September 27, 2012
I saw the movie “Life in a Day,” which was a beautiful collection of YouTube videos all made by people all over the world on the same day. One woman, in a prompt about her favorite word, discussed Mamihlapinatapai. The word is from the Yaghan language of Tierra del Fuego and means “the look shared by two people, each wishing that the other will initiate something, but that neither is willing to start.”
The word supposedly has political origins, but its application to romantic relationships is painfully obvious.
The video below is not a clip from the movie, but it is made by the same woman who discusses it in the film.
She claims that it is the most succinct word according to the Guinness Book of World Records.
September 21, 2012
I promise this is my last mental illness for a while.
Cotard Delusion, otherwise known by the amazing name Walking Corpse Syndrome is a delusion where the sufferer believes that he is, in fact, dead and his body is rapidly petrifying. Sufferers often complain of smelling their own flesh rotting or claim to be missing limbs. In some cases, the victims demand that they be sent to the morgue where they can be with their own kind.
As with the other illnesses I have discussed, the patients seem to be perfectly lucid and usually become animated only when challenged about their beliefs.
Cotard’s is believed to be related to Capgras Syndrome, in that they both deal with the part of the brain that links facial recognition to emotion. It is named after Jules Cotard who first recorded the illness in the 1880s
In some cases, the sufferer forms delusions of immortality. In one case, a man claimed that he was poisoned but transformed into a dog (Lycanthropy) and was now an undead canine. While I truly feel for anyone suffering from such an illness, I could not help but think of this:
International Journal of Mental Health Systems
September 15, 2012
My head is starting to spin from all of these mental conditions, so I will keep this brief. This delusion is almost the opposite of Capgras — it is the believe that two different people are actually the same person in disguise. Like Capgras, it seems to relate to some breakdown with the minds ability to recognize faces.
Fregoli’s, interestingly enough, is not named after the physician who first noted it, like many other illnesses are. The illness was first reported in 1927 by two doctors, Courbon and Fail, who told the story of a woman who believed that she was pursued by Sarah Bernhardt and another famous actress, who could take control of anyone’s body and make her do things against her will. Fregoli is a reference to the Italian actor Leopoldo Fregoli, who was a famous quick-change actor of the time.
Code, Chris. Classic Cases in Neuropsychology II
September 6, 2012
Since I was a child playing with G.I. Joe action figures, I have know that shrapnel is the word for shell fragments, particularly those designed to purposely explode from an artillery round to injure enemy soldiers. What I only recently learned, however, is that the word has an eponym.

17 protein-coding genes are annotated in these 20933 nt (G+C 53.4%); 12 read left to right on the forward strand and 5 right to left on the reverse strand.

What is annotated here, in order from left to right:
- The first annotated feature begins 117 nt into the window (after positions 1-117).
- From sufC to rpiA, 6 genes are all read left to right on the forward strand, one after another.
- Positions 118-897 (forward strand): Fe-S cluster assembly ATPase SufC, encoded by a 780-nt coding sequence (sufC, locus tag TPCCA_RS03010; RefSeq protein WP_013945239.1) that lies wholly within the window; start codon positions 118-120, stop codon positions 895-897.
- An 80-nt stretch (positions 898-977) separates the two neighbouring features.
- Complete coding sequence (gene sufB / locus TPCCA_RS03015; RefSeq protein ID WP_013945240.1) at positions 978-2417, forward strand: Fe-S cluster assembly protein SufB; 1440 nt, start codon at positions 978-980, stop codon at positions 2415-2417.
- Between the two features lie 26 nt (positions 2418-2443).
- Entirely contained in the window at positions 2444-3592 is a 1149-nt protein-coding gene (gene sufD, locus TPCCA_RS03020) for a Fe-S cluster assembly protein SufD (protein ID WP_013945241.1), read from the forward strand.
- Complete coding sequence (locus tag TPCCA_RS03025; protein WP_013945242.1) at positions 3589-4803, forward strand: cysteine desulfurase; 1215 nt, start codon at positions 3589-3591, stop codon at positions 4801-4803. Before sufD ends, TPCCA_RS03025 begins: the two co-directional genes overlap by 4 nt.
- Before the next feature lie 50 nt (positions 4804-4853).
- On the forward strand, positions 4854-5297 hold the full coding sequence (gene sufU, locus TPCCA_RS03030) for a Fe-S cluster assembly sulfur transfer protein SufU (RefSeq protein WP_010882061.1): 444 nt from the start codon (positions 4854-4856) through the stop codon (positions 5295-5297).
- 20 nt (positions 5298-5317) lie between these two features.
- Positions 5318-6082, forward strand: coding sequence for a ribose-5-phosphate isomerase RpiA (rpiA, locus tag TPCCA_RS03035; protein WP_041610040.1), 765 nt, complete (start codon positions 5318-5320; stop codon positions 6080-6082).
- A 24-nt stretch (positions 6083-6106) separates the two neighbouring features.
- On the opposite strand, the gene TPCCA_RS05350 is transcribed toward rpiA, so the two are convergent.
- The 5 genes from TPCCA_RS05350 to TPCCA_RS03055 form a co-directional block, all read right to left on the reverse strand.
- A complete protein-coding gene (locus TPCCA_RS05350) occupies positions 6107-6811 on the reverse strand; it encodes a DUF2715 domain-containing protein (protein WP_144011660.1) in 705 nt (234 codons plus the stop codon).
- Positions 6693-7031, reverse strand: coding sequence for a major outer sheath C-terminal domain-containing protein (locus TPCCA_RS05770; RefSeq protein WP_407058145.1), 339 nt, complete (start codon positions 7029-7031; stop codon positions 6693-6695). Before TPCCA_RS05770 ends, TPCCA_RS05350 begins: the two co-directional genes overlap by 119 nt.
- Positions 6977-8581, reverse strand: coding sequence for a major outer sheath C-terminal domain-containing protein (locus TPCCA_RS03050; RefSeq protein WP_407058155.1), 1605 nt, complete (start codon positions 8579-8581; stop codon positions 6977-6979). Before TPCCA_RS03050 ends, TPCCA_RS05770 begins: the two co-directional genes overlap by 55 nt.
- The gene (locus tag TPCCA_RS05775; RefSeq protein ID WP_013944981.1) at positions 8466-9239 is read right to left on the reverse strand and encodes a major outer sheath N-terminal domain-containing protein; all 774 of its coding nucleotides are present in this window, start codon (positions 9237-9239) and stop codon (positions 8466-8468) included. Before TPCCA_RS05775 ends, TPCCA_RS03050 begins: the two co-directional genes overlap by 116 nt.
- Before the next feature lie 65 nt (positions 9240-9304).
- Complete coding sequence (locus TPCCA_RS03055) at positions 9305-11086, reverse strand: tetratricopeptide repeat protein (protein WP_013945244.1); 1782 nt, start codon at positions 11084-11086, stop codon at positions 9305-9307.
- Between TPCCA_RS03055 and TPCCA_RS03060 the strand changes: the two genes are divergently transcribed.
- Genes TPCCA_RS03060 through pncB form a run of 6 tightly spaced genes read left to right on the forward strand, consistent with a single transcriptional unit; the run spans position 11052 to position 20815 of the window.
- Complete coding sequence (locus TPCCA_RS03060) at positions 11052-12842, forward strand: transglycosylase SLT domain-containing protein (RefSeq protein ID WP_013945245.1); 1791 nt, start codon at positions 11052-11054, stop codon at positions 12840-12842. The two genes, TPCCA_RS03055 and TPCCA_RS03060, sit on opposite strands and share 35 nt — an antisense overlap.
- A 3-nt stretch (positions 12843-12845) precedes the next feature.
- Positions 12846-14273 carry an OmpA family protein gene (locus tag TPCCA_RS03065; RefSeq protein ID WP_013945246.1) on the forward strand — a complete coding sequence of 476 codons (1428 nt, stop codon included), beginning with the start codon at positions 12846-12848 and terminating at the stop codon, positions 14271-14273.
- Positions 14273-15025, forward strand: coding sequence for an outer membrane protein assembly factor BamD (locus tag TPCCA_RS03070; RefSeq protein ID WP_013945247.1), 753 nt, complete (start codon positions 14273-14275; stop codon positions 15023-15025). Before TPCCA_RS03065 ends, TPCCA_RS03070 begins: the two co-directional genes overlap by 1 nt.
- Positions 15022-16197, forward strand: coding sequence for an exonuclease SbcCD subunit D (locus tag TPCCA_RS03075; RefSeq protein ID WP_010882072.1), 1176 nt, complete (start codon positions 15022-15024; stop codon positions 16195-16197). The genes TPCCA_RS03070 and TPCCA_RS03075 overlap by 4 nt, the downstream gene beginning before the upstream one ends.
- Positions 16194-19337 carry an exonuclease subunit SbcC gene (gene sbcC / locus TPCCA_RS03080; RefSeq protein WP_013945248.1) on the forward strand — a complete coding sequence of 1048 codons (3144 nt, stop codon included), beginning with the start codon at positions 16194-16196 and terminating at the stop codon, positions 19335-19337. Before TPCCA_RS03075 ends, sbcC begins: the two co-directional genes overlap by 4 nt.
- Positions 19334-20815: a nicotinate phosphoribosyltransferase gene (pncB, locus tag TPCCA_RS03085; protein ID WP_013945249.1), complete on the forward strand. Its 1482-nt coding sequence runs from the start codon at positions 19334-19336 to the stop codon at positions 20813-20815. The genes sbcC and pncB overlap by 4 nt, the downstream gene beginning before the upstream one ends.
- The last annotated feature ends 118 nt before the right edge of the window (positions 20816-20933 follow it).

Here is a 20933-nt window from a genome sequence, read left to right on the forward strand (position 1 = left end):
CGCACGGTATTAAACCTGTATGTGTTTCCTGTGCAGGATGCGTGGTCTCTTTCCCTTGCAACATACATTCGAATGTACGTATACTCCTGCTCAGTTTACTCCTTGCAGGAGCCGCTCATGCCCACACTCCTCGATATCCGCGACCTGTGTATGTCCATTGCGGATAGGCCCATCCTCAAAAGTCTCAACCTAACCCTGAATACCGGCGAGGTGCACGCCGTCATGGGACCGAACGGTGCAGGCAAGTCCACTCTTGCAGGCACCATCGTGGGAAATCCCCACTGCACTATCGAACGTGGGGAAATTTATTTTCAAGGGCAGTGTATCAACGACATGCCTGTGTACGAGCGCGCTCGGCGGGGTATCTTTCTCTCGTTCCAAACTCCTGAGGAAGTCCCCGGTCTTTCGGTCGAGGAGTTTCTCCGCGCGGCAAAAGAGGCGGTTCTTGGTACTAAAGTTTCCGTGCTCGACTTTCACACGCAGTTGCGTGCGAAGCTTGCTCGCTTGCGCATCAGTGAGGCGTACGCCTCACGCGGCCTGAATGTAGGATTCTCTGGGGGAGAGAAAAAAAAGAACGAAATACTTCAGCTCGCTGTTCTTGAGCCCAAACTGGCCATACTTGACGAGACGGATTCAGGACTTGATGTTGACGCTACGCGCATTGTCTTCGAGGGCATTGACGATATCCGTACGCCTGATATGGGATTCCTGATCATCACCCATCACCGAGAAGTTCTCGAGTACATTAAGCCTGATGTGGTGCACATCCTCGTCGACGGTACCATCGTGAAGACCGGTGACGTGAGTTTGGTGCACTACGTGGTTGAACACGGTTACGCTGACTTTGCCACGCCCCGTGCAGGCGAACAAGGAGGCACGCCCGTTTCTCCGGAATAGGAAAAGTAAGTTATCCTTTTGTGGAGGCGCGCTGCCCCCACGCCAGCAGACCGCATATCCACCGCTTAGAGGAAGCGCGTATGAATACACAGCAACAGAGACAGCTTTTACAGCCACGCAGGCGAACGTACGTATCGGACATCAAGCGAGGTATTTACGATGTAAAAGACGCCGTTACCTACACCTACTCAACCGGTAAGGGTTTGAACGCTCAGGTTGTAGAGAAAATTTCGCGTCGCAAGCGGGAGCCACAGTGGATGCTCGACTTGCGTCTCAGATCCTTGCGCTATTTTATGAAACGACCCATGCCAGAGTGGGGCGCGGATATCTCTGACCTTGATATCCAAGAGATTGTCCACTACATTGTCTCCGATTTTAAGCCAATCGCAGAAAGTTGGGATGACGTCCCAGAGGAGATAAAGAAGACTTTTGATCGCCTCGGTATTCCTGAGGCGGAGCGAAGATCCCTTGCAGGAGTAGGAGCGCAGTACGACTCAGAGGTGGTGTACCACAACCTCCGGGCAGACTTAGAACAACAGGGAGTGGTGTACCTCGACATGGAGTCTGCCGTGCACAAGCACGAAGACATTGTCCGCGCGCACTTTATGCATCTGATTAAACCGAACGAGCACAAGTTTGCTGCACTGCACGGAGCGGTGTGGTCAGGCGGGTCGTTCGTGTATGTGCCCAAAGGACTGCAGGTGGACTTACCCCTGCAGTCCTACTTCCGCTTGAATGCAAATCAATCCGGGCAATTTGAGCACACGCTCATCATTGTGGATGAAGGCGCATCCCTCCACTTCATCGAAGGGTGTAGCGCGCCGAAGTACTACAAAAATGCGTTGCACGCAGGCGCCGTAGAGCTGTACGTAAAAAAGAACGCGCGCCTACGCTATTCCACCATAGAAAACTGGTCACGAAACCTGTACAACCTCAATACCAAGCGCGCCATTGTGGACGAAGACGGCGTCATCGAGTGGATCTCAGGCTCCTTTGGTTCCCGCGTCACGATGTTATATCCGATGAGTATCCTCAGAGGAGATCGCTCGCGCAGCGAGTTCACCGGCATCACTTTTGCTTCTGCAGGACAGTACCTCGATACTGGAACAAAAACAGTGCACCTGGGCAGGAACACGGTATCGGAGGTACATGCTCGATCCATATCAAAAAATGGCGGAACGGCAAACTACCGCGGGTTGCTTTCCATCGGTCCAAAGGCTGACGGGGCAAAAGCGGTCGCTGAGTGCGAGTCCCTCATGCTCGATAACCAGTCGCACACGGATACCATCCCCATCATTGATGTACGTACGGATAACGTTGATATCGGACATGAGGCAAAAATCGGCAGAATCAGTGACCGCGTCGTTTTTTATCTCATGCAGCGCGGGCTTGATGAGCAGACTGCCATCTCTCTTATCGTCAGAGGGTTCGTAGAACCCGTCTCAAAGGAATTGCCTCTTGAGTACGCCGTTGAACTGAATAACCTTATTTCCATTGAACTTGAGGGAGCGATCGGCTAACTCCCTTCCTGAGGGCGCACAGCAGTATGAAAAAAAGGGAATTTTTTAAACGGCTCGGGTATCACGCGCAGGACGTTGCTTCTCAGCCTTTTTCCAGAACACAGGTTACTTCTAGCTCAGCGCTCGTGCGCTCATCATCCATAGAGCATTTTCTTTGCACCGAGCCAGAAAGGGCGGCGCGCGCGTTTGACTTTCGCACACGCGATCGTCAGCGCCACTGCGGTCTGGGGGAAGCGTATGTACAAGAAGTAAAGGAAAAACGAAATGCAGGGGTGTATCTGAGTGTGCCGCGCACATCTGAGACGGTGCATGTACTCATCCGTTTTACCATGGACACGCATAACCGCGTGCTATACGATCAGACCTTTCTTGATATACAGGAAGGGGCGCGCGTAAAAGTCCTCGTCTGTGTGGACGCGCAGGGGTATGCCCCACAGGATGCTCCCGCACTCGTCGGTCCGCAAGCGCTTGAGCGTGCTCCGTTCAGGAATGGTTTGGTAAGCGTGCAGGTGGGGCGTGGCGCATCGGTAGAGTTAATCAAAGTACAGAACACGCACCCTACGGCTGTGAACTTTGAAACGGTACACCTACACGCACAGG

Henry Shrapnel was a British lieutenant who invented the explosive shell in the mid-1780s. Until that point, artillery was used mostly to attack enemy fortifications or armament. His invention made it an effective anti-personnel weapon. The British army did not fully embrace the idea until the start of the nineteenth century when it proved its worth in several Napoleonic battles, including Waterloo.
Source: “March 13, 1842: Henry Shrapnel Dies, But His Name Lives On” Wired
September 3, 2012
A relative of reduplicative paramnesia, it is the delusional belief that your loved ones have been replaced by look alike impostors. The victims are otherwise completely coherent and lucid. The delusion was first described in 1923 by the French psychiatrist Joseph Capgras.
The illness is linked to damage to the part of the brain that connects vision to emotion. The victims can recognize the features of the person they know, and they feel an emotional link to that person, but the image doesn’t stir that emotion because of the damage. Ergo, they assume that this person must be an impostor.
Interestingly, because there is no damage to the part of the brain that links hearing to emotion, if they hear the voice of the loved one, they recognize it immediately.
In one of the most famous cases, a British man named Alan Davies suffered the delusion after a car accident and became convinced that his wife had been killed in the accident (the women living with him was an impostor). He successfully sued the other driver for the same damages as if his wife had been killed because the anguish for him was the same.
The video above is the first half of a TED talk by neurologist Vilayanur Ramachandran, during which he discusses the delusion, as well as phantom limb syndrome and synesthesia. It is certainly worth watching the whole thing.
Rivka Galchen, a very talented writer, wrote the novel Atmospheric Disturbances, which is a compelling psychological tale about a man who either suffers from Capgras or is truly being deceived. She tipped me off to the Alan Davies story.
“Capgras Delusion: A Window On Face Recognition.” Trends in Cognitive Science.
September 3, 2012
Another political term that I cam across in Robert Caro’s Passage of Power, volume four of his autobiography of Lyndon Johnson. The term comes from European and Latinate origins, but it seems to have been laundered through West African pidgin, where the term was used to refer to a conference between two sides, often tribal leaders. This is certainly the meaning LBJ imbued it with.
Over time, the term has mostly picked up a negative connotation. Now the word signifies a prolonged or draw out conversation, often weighed down by jargon. This seems to be an interesting indication of how our views on politics have shifted in the last fifty years.
The word can also be used as a verb.